Don’t underestimate children with special needs
Published 9:00 am Saturday, September 16, 2017
By Joan Graves
Considering the number of times my son DJ has had to go to the doctor, it would be understandable if the child screamed his head off at the first sign of a health care facility.
But DJ, like most special needs children, has become accustomed to what the rest of us dread.
I would estimate DJ’s hospitalizations to hover around the 100-times mark.
It wasn’t uncommon for him to be in the hospital a week, come home for a couple of days and be readmitted. Now, it’s a different story.
DJ has not been in the hospital for two years. So, when he had to have surgery to remove an ear tube, we weren’t certain what to expect.
One thing is for sure, we didn’t expect what we got.
DJ pointed at everything. Because he’s nonverbal, pointing and jabbering at something is his way of asking questions.
He was fine with everything except the IV pump. He pointed to that repeatedly. When the nurse came to start the IV, DJ pointed at the pump then at his hand. It was unusual, but I thought he was just saying he knew the IV would go in his arm. But when the nurse put a band on his arm, he shook his head no and pointed to his hand again; I understood.
He was telling the nurse where to put the IV. That had never happened before. She stuck that needle in his hand and he never so much as flinched.
After the IV was in, the nurse explained anesthesia would be in next to give him some medicine to relax him. The nurse showed him where the medicine would go in and he nodded his acceptance.
As soon as a man came in and introduced himself as the anesthesiologist, DJ pulled at the IV tubing and indicated the port for medication.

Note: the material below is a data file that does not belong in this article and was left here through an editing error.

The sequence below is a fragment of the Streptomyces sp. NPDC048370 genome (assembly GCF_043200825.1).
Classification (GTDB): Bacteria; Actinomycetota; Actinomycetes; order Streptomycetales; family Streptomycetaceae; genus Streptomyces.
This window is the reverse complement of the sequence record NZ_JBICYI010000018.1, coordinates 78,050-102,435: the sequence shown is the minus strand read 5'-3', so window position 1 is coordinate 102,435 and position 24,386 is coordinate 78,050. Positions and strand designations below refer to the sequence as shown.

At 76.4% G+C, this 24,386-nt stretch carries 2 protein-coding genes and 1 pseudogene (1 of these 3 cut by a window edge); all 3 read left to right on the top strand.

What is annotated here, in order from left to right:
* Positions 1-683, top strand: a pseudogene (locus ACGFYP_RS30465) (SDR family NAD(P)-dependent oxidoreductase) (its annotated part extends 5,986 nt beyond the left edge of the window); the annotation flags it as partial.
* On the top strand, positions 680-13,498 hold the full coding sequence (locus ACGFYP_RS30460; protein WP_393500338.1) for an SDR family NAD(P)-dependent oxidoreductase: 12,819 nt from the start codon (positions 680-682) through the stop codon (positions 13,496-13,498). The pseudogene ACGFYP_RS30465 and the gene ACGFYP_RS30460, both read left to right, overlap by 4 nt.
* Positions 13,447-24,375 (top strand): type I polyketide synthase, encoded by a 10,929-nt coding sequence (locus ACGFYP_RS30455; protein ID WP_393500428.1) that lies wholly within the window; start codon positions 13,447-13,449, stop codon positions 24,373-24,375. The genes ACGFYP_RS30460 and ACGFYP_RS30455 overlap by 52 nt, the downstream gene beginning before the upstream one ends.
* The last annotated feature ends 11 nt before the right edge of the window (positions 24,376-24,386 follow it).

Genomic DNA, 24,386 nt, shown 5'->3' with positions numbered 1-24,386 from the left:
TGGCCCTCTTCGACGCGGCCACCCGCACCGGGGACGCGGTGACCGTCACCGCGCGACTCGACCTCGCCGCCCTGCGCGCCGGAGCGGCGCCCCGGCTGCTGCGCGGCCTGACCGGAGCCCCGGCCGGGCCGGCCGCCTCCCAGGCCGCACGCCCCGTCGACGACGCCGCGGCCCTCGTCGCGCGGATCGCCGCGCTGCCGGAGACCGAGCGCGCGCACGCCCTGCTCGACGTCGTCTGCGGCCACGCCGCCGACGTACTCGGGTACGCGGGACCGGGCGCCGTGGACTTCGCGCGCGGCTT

At this point, he was getting a little anxious. He wasn’t crying or fussing, but he was a little nervous.
The entire time the anesthesiologist talked to us, DJ pointed to the port for the medication. At last, the doctor inserted the needle and pushed the medicine through.
But when he took the IV bag off the pump, DJ grabbed his hand then pointed to the tubing. He was questioning whether the medicine had time to go in.
The doctor asked him if he felt it in his hand where the IV was. DJ got really still for a minute then all at once grinned, nodded and pointing to his hand. He felt the medicine.
It was a unique experience, but I’ve said all along DJ comprehends more than any of us grasp.
But it was the first time DJ participated in his health care.
He could make himself understood by strangers without ever saying a word. The surgery staff understood DJ.
They admitted to reviewing his medical history and not knowing what to expect. But DJ taught them to never underestimate a special needs child.
Joan Graves is a mother to five boys and an advocate and activist for children with special needs and their families. For more, go to www.thejoanzone.com.